April 2 (UPI) -- Chicago will make history on Tuesday by electing the city's first African-American female mayor.
Whether former federal prosecutor Lori Lightfoot or Cook County Board President Toni Preckwinkle emerges victorious, Chicago will become the largest city in the United States to elect a black woman as its leader.
Lightfoot edged out Preckwinkle by a point and a half in February and the two bested a field of a dozen other candidates to force Tuesday's runoff. Recent poll figures show Lightfoot with a lead over Preckwinkle.
In recent weeks, the campaigns have taken on a harsh tone as both Democrats vie for the opportunity to succeed Rahm Emanuel.
Both candidates share a similar progressive vision for Chicago, but their differing political backgrounds will likely set them apart in the eyes of the city's voters and each has touted their progressive credentials in what's been a fierce race for the last two months.
Polls open at 6 a.m. and close at 7 p.m.
Lightfoot, 56, most recently a senior equity partner in the Litigation and Conflict Resolution Group at Mayer Brown LLP, has a background as an assistant U.S. attorney in the criminal division. She has most notably been involved in oversight of the city's law enforcement, serving as chief administrator of the Office of Professional Standards, president of the Chicago Police Board and Chair of the Police Accountability Task Force. The task force released a report in 2016 that said Chicago's police force was plagued by public mistrust and institutional racism that led to the mistreatment of citizens, especially African Americans.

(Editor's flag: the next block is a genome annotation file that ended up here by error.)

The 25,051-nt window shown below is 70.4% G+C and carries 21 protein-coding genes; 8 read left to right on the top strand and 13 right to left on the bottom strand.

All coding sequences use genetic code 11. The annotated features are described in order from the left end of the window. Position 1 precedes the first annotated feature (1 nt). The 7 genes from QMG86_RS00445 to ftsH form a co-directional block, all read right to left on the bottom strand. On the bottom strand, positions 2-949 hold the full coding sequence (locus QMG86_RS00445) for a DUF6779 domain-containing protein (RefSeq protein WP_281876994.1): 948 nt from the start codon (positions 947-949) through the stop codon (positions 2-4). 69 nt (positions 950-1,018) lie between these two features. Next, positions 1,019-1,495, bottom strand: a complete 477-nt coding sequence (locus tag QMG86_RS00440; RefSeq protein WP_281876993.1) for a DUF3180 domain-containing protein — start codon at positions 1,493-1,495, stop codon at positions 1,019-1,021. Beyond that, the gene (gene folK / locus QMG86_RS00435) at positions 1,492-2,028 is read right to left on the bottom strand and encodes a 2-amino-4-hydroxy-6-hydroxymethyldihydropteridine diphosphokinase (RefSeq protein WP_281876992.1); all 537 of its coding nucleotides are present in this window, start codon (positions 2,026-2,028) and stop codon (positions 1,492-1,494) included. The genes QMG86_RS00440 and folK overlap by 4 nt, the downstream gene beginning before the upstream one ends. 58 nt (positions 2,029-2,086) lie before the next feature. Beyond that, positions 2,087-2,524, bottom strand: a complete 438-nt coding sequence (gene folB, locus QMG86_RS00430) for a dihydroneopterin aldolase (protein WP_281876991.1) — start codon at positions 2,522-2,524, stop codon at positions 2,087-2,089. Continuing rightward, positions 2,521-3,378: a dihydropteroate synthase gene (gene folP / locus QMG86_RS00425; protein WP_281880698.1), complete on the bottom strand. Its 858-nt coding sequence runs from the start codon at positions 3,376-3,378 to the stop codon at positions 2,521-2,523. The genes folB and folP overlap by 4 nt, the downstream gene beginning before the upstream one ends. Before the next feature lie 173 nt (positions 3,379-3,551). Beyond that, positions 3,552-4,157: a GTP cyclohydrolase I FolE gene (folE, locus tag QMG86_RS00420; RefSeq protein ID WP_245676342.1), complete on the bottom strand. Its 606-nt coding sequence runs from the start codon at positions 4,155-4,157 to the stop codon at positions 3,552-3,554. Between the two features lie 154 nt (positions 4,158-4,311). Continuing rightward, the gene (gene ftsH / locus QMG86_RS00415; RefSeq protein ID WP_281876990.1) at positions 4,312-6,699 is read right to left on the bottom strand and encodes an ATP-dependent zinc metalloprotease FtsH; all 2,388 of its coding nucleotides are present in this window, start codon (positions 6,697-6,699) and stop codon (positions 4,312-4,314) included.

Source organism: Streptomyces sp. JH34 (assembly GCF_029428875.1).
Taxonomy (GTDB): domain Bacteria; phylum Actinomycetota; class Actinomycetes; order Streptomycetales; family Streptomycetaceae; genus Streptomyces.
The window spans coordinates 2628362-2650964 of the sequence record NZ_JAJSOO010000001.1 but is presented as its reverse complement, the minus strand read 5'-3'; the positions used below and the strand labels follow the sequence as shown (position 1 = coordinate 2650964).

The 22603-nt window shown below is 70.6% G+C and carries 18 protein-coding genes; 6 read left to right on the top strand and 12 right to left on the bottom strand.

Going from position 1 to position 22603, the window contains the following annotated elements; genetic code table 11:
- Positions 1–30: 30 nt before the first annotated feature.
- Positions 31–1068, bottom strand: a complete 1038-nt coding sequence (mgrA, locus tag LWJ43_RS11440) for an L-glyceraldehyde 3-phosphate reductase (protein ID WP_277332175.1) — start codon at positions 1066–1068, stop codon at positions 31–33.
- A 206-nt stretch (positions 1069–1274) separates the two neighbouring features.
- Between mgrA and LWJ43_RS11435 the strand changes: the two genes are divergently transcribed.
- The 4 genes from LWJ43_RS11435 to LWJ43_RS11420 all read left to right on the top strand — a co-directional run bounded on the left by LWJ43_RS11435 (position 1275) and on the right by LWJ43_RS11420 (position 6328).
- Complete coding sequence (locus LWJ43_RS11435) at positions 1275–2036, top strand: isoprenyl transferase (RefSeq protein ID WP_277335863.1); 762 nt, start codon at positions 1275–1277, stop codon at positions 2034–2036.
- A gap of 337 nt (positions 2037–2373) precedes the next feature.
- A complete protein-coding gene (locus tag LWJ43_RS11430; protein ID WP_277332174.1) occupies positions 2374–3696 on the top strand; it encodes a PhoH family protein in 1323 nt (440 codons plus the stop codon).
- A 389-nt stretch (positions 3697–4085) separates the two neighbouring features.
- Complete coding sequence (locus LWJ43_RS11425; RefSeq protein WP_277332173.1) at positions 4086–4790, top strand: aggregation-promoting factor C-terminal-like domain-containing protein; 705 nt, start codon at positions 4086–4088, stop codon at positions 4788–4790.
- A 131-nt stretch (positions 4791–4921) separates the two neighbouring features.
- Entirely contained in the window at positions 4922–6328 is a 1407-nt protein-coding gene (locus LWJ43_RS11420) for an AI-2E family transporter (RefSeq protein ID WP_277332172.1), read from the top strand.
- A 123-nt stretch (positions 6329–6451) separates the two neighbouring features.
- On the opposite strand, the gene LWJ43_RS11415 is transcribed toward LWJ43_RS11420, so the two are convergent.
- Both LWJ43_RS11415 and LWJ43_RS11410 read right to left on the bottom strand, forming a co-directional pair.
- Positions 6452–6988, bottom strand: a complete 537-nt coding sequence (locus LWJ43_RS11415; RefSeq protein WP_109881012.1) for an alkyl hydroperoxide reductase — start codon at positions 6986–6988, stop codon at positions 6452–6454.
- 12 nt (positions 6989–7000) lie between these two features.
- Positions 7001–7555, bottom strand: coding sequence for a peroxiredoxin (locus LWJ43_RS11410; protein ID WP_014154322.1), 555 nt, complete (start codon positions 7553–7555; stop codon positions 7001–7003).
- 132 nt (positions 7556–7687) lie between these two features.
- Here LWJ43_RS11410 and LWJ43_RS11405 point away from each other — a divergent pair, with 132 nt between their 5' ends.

Lightfoot also worked as chief of staff of the Chicago Office of Emergency Management and Communications and first deputy of the Chicago Department of Procurement Services, where she aimed to revise the city's minority and female-owned business certification and compliance programs.
Her mayoral platform centered around eliminating corruption in the police department and city government, as well as pro-immigrant stances. If elected, she would become the city's first openly gay mayor, and says she'd guarantee lesbian, gay, bisexual and transgender participation in city government.
Lightfoot has positioned herself as a political outsider looking to shake up the political landscape, in contrast to Preckwinkle's image as a longtime member of the city government.
"The forces of the status quo are tough. The machine was built to last," she told supporters at an event on Saturday. "But we can overcome it if we unite together with our brothers and sisters all over this city and speak in one clear voice that change is coming."
Preckwinkle, 71, was elected alderwoman for Chicago's Fourth Ward in 1991 and served in the role for 20 years before she became president of the Cook County board, where she served until beginning her campaign for mayor.
Throughout her career, she worked to reduce the jail population in Cook County, supported decriminalization of marijuana -- and in a political misstep, she passed a penny-per-ounce soda tax that was repealed after heavy criticism that it negatively affected the poor.